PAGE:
Dr. Manuel da Silva was born on September 5, 1926 in the village of Caviâo, Vale de Cambra in continental Portugal. After completing high school in Portugal, he emigrated to Brooklyn, New York with his mother and brother in January, 1946 to join his father, who was an American citizen. Young Manuel studied the English language intensively, and in 1948 he entered Washington Square College of New York University graduating with a biology degree in 1952. That year he returned to Portugal because of his father’s death and entered Coimbra University Medical School where he graduated with distinction in 1957. Dr. da Silva returned to the United States, did his internship at St. Luke’s Hospital, New Bedford, Massachusetts, and then completed his specialization in Internal Medicine for three years at Boston’s famous Lahey Clinic. In 1963, he became an Associate Member of the Bristol County Medical Center where he practiced Internal Medicine for four decades and became a distinguished member of the East Bay community.
On September 17, 1960 Manuel married Silvia Tavares Jorge, a school teacher. They have two sons, Manuel and José, and four grandchildren. He and Silvia reside on Brooks Farm Drive in Bristol.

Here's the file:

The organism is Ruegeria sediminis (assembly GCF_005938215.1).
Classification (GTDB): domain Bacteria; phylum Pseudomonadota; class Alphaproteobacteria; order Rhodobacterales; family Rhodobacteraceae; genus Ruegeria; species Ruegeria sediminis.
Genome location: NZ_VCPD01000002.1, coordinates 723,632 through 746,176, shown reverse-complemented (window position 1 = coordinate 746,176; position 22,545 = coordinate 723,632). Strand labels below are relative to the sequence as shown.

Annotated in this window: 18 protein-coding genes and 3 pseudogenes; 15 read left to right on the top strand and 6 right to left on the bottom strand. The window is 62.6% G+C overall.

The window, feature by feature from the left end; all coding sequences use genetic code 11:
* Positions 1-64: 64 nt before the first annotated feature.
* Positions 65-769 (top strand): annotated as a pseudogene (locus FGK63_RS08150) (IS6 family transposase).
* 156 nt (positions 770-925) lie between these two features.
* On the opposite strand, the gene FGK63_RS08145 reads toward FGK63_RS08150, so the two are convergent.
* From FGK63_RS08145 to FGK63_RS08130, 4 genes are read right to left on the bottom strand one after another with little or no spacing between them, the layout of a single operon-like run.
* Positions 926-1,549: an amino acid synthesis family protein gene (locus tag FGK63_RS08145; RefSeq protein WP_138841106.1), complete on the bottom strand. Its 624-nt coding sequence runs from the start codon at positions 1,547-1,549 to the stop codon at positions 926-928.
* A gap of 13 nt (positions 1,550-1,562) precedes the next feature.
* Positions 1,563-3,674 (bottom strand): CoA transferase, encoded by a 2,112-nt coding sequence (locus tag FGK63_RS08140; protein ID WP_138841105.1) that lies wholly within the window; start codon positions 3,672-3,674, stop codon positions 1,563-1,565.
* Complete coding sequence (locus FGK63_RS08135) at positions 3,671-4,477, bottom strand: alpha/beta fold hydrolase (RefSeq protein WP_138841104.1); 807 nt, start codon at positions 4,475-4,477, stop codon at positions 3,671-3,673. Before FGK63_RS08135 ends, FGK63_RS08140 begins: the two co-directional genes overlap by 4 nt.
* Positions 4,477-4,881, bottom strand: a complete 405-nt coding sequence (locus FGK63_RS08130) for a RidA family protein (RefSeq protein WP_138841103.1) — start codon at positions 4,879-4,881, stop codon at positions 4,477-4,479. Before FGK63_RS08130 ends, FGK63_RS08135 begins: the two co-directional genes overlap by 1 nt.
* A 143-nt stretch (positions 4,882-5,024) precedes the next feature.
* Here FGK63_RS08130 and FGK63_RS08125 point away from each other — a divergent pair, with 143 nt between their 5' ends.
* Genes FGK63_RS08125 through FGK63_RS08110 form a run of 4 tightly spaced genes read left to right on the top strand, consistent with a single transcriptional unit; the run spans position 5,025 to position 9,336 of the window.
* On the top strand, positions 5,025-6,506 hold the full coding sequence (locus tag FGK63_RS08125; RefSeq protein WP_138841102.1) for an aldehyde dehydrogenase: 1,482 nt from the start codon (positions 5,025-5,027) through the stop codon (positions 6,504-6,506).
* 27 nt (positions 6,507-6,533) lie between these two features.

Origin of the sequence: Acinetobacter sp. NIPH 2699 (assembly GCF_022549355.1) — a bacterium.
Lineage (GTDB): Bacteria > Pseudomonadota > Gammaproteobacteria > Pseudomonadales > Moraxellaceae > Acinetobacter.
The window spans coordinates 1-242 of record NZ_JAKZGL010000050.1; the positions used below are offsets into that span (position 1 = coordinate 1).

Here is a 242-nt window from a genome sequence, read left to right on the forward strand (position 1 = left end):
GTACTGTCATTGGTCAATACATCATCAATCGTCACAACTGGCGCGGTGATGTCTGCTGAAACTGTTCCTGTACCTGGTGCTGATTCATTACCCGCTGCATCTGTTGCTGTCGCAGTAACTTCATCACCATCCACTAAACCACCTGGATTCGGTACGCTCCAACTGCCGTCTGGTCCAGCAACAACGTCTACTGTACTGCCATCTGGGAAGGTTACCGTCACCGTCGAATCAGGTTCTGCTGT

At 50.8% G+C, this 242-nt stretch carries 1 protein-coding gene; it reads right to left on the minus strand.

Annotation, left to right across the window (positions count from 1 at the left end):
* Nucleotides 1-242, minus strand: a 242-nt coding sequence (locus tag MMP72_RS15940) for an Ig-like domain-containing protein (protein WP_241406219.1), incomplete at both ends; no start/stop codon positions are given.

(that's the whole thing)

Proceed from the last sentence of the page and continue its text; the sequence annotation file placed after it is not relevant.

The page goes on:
In addition to his medical practice, for more than fifty years Dr. da Silva has been researching the history of Dighton Rock along the nearby Taunton River and the inscriptions thereon made by pioneer Portuguese navigator Miguel Corte Real in 1511. In 1971, he published Portuguese Pilgrims and Dighton Rock to document his assertions concerning the authenticity of these mysterious carvings. All told, he has published eight books and holds fourteen copyrights in the Library of Congress. In 2006, he and his wife Silvia co-authored Christopher Columbus was Portuguese! This book was adapted into a movie which won a gold medal at the International Film Festival in Venice, Italy in September, 2007.
Dr. da Silva has made many contributions of a cultural and a humanitarian nature to the local community. For more than four decades he has produced a weekly radio and TV program in English and Portuguese as a public service to inform the general public on medical issues. He has also directed local campaigns against cancer, heart disease, and polio. Over the years, Dr. da Silva has helped many newly-arrived immigrants adjust to American society and given them medical assistance, often not charging for his services. He is widely known as a lecturer on Portuguese history and culture.
With both perseverance and enthusiasm, Dr. da Silva and his wife encouraged good will on both sides of the Atlantic by founding two museums, one in America–Dighton Rock Museum–and the other in Portugal–Library-Museum Dr. Manuel Luciano da Silva– in the village where the doctor was born. Manuel and Silvia are the only two Portuguese immigrants ever to inspire in their lifetime the creation of two museums dedicated to the Portuguese diaspora.
– Halsey C. Herreshoff
– Roswell Bosworth, Jr.